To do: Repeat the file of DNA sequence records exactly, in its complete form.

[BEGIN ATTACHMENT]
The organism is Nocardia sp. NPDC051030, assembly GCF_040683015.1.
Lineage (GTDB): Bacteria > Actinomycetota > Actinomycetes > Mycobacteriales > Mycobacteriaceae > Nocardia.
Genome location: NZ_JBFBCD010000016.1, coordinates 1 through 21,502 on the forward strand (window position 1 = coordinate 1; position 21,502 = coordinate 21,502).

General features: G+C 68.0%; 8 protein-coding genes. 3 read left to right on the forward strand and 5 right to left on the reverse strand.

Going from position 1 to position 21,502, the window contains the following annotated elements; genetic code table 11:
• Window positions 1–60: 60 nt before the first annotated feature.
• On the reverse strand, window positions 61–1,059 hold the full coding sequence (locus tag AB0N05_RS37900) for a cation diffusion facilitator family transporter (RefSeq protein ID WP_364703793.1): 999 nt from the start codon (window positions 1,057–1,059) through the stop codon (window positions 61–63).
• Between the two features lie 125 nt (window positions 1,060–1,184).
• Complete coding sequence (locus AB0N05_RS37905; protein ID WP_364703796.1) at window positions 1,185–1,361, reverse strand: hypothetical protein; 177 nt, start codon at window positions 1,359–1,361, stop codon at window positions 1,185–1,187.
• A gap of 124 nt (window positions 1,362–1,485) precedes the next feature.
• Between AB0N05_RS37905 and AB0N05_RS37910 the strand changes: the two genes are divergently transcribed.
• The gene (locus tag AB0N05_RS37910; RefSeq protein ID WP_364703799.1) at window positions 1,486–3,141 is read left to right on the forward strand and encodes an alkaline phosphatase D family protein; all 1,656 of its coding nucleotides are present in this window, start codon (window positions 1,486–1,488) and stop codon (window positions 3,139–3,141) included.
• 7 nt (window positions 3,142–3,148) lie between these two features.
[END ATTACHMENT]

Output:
The organism is Nocardia sp. NPDC051030, assembly GCF_040683015.1.
Lineage (GTDB): Bacteria > Actinomycetota > Actinomycetes > Mycobacteriales > Mycobacteriaceae > Nocardia.
Genome location: NZ_JBFBCD010000016.1, coordinates 1 through 21,502 on the forward strand (window position 1 = coordinate 1; position 21,502 = coordinate 21,502).

General features: G+C 68.0%; 8 protein-coding genes. 3 read left to right on the forward strand and 5 right to left on the reverse strand.

Going from position 1 to position 21,502, the window contains the following annotated elements; genetic code table 11:
• Window positions 1–60: 60 nt before the first annotated feature.
• On the reverse strand, window positions 61–1,059 hold the full coding sequence (locus tag AB0N05_RS37900) for a cation diffusion facilitator family transporter (RefSeq protein ID WP_364703793.1): 999 nt from the start codon (window positions 1,057–1,059) through the stop codon (window positions 61–63).
• Between the two features lie 125 nt (window positions 1,060–1,184).
• Complete coding sequence (locus AB0N05_RS37905; protein ID WP_364703796.1) at window positions 1,185–1,361, reverse strand: hypothetical protein; 177 nt, start codon at window positions 1,359–1,361, stop codon at window positions 1,185–1,187.
• A gap of 124 nt (window positions 1,362–1,485) precedes the next feature.
• Between AB0N05_RS37905 and AB0N05_RS37910 the strand changes: the two genes are divergently transcribed.
• The gene (locus tag AB0N05_RS37910; RefSeq protein ID WP_364703799.1) at window positions 1,486–3,141 is read left to right on the forward strand and encodes an alkaline phosphatase D family protein; all 1,656 of its coding nucleotides are present in this window, start codon (window positions 1,486–1,488) and stop codon (window positions 3,139–3,141) included.
• 7 nt (window positions 3,142–3,148) lie between these two features.